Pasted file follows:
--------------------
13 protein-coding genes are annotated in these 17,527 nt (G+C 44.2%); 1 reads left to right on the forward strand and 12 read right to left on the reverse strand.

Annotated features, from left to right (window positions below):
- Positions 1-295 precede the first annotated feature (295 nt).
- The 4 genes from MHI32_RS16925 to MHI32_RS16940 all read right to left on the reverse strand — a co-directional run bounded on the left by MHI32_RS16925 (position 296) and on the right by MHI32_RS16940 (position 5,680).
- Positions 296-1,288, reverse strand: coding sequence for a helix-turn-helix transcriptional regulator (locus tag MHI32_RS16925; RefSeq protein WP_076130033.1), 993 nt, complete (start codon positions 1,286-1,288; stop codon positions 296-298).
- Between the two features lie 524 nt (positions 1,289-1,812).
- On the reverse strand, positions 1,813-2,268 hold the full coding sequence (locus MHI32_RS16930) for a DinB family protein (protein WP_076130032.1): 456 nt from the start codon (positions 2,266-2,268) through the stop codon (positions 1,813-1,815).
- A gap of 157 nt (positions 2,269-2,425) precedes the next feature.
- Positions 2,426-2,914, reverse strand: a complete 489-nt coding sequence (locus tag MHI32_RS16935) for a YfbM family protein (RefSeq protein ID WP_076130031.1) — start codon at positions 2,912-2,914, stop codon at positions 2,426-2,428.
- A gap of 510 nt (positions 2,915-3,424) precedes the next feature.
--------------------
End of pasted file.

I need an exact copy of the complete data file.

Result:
13 protein-coding genes are annotated in these 17,527 nt (G+C 44.2%); 1 reads left to right on the forward strand and 12 read right to left on the reverse strand.

Annotated features, from left to right (window positions below):
- Positions 1-295 precede the first annotated feature (295 nt).
- The 4 genes from MHI32_RS16925 to MHI32_RS16940 all read right to left on the reverse strand — a co-directional run bounded on the left by MHI32_RS16925 (position 296) and on the right by MHI32_RS16940 (position 5,680).
- Positions 296-1,288, reverse strand: coding sequence for a helix-turn-helix transcriptional regulator (locus tag MHI32_RS16925; RefSeq protein WP_076130033.1), 993 nt, complete (start codon positions 1,286-1,288; stop codon positions 296-298).
- Between the two features lie 524 nt (positions 1,289-1,812).
- On the reverse strand, positions 1,813-2,268 hold the full coding sequence (locus MHI32_RS16930) for a DinB family protein (protein WP_076130032.1): 456 nt from the start codon (positions 2,266-2,268) through the stop codon (positions 1,813-1,815).
- A gap of 157 nt (positions 2,269-2,425) precedes the next feature.
- Positions 2,426-2,914, reverse strand: a complete 489-nt coding sequence (locus tag MHI32_RS16935) for a YfbM family protein (RefSeq protein ID WP_076130031.1) — start codon at positions 2,912-2,914, stop codon at positions 2,426-2,428.
- A gap of 510 nt (positions 2,915-3,424) precedes the next feature.